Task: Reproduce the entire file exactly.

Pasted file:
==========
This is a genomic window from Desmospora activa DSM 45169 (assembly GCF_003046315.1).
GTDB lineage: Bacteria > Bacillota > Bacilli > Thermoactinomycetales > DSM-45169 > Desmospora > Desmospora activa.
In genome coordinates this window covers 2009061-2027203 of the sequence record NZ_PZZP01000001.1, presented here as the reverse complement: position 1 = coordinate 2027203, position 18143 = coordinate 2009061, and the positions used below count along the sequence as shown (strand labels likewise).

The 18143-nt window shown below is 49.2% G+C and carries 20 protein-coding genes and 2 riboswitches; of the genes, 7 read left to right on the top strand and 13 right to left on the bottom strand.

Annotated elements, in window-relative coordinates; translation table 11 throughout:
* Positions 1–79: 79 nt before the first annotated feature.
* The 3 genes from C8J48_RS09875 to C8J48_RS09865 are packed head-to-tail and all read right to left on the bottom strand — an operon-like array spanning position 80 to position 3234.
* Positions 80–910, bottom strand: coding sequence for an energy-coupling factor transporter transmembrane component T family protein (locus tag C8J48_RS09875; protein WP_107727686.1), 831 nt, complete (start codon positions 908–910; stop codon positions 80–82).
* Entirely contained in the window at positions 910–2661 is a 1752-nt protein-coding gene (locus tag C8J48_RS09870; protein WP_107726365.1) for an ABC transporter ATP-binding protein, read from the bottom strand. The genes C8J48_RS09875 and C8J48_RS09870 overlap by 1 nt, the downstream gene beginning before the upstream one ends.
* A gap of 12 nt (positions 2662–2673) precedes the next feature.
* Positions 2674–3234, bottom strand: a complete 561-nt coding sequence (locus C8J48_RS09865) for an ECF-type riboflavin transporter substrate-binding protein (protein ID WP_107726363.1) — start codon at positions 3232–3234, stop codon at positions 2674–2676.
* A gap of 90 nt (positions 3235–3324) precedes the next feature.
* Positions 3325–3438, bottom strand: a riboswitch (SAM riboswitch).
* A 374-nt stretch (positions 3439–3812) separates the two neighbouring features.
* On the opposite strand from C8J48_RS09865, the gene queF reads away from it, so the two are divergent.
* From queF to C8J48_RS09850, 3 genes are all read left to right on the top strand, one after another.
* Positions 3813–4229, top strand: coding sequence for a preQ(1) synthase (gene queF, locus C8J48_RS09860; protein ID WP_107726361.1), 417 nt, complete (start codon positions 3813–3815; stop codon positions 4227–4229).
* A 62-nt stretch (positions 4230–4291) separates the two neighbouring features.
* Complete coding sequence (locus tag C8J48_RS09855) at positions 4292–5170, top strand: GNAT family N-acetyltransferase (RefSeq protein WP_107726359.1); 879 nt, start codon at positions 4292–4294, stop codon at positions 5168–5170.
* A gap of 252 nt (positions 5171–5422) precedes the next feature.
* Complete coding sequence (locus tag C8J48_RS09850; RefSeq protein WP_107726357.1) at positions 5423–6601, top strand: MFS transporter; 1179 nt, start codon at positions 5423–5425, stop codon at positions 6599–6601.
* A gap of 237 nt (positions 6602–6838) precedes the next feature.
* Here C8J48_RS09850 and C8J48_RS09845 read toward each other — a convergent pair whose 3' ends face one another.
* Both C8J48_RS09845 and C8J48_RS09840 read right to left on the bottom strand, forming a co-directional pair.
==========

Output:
This is a genomic window from Desmospora activa DSM 45169 (assembly GCF_003046315.1).
GTDB lineage: Bacteria > Bacillota > Bacilli > Thermoactinomycetales > DSM-45169 > Desmospora > Desmospora activa.
In genome coordinates this window covers 2009061-2027203 of the sequence record NZ_PZZP01000001.1, presented here as the reverse complement: position 1 = coordinate 2027203, position 18143 = coordinate 2009061, and the positions used below count along the sequence as shown (strand labels likewise).

The 18143-nt window shown below is 49.2% G+C and carries 20 protein-coding genes and 2 riboswitches; of the genes, 7 read left to right on the top strand and 13 right to left on the bottom strand.

Annotated elements, in window-relative coordinates; translation table 11 throughout:
* Positions 1–79: 79 nt before the first annotated feature.
* The 3 genes from C8J48_RS09875 to C8J48_RS09865 are packed head-to-tail and all read right to left on the bottom strand — an operon-like array spanning position 80 to position 3234.
* Positions 80–910, bottom strand: coding sequence for an energy-coupling factor transporter transmembrane component T family protein (locus tag C8J48_RS09875; protein WP_107727686.1), 831 nt, complete (start codon positions 908–910; stop codon positions 80–82).
* Entirely contained in the window at positions 910–2661 is a 1752-nt protein-coding gene (locus tag C8J48_RS09870; protein WP_107726365.1) for an ABC transporter ATP-binding protein, read from the bottom strand. The genes C8J48_RS09875 and C8J48_RS09870 overlap by 1 nt, the downstream gene beginning before the upstream one ends.
* A gap of 12 nt (positions 2662–2673) precedes the next feature.
* Positions 2674–3234, bottom strand: a complete 561-nt coding sequence (locus C8J48_RS09865) for an ECF-type riboflavin transporter substrate-binding protein (protein ID WP_107726363.1) — start codon at positions 3232–3234, stop codon at positions 2674–2676.
* A gap of 90 nt (positions 3235–3324) precedes the next feature.
* Positions 3325–3438, bottom strand: a riboswitch (SAM riboswitch).
* A 374-nt stretch (positions 3439–3812) separates the two neighbouring features.
* On the opposite strand from C8J48_RS09865, the gene queF reads away from it, so the two are divergent.
* From queF to C8J48_RS09850, 3 genes are all read left to right on the top strand, one after another.
* Positions 3813–4229, top strand: coding sequence for a preQ(1) synthase (gene queF, locus C8J48_RS09860; protein ID WP_107726361.1), 417 nt, complete (start codon positions 3813–3815; stop codon positions 4227–4229).
* A 62-nt stretch (positions 4230–4291) separates the two neighbouring features.
* Complete coding sequence (locus tag C8J48_RS09855) at positions 4292–5170, top strand: GNAT family N-acetyltransferase (RefSeq protein WP_107726359.1); 879 nt, start codon at positions 4292–4294, stop codon at positions 5168–5170.
* A gap of 252 nt (positions 5171–5422) precedes the next feature.
* Complete coding sequence (locus tag C8J48_RS09850; RefSeq protein WP_107726357.1) at positions 5423–6601, top strand: MFS transporter; 1179 nt, start codon at positions 5423–5425, stop codon at positions 6599–6601.
* A gap of 237 nt (positions 6602–6838) precedes the next feature.
* Here C8J48_RS09850 and C8J48_RS09845 read toward each other — a convergent pair whose 3' ends face one another.
* Both C8J48_RS09845 and C8J48_RS09840 read right to left on the bottom strand, forming a co-directional pair.